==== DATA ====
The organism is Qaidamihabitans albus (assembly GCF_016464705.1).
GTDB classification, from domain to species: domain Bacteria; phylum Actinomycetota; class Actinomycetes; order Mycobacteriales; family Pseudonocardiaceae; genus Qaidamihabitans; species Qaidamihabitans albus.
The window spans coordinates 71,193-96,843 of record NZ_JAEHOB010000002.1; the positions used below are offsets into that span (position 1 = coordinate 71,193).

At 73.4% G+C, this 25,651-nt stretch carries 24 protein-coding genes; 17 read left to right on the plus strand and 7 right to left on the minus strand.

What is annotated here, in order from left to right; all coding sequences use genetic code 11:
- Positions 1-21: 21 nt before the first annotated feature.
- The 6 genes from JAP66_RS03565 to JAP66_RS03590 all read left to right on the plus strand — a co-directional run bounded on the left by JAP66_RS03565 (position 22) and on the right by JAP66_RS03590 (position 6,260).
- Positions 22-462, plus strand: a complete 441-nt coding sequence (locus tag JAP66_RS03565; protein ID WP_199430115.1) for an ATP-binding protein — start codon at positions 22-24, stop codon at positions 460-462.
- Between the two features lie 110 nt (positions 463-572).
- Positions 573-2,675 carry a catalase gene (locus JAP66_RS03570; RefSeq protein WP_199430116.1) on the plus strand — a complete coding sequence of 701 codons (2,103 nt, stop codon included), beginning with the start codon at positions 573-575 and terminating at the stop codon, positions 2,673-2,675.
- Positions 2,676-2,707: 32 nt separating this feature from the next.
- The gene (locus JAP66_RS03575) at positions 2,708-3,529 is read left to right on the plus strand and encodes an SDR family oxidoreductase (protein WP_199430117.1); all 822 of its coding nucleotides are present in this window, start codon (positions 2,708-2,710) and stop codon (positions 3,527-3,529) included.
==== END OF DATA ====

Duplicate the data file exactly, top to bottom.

The organism is Qaidamihabitans albus (assembly GCF_016464705.1).
GTDB classification, from domain to species: domain Bacteria; phylum Actinomycetota; class Actinomycetes; order Mycobacteriales; family Pseudonocardiaceae; genus Qaidamihabitans; species Qaidamihabitans albus.
The window spans coordinates 71,193-96,843 of record NZ_JAEHOB010000002.1; the positions used below are offsets into that span (position 1 = coordinate 71,193).

At 73.4% G+C, this 25,651-nt stretch carries 24 protein-coding genes; 17 read left to right on the plus strand and 7 right to left on the minus strand.

What is annotated here, in order from left to right; all coding sequences use genetic code 11:
- Positions 1-21: 21 nt before the first annotated feature.
- The 6 genes from JAP66_RS03565 to JAP66_RS03590 all read left to right on the plus strand — a co-directional run bounded on the left by JAP66_RS03565 (position 22) and on the right by JAP66_RS03590 (position 6,260).
- Positions 22-462, plus strand: a complete 441-nt coding sequence (locus tag JAP66_RS03565; protein ID WP_199430115.1) for an ATP-binding protein — start codon at positions 22-24, stop codon at positions 460-462.
- Between the two features lie 110 nt (positions 463-572).
- Positions 573-2,675 carry a catalase gene (locus JAP66_RS03570; RefSeq protein WP_199430116.1) on the plus strand — a complete coding sequence of 701 codons (2,103 nt, stop codon included), beginning with the start codon at positions 573-575 and terminating at the stop codon, positions 2,673-2,675.
- Positions 2,676-2,707: 32 nt separating this feature from the next.
- The gene (locus JAP66_RS03575) at positions 2,708-3,529 is read left to right on the plus strand and encodes an SDR family oxidoreductase (protein WP_199430117.1); all 822 of its coding nucleotides are present in this window, start codon (positions 2,708-2,710) and stop codon (positions 3,527-3,529) included.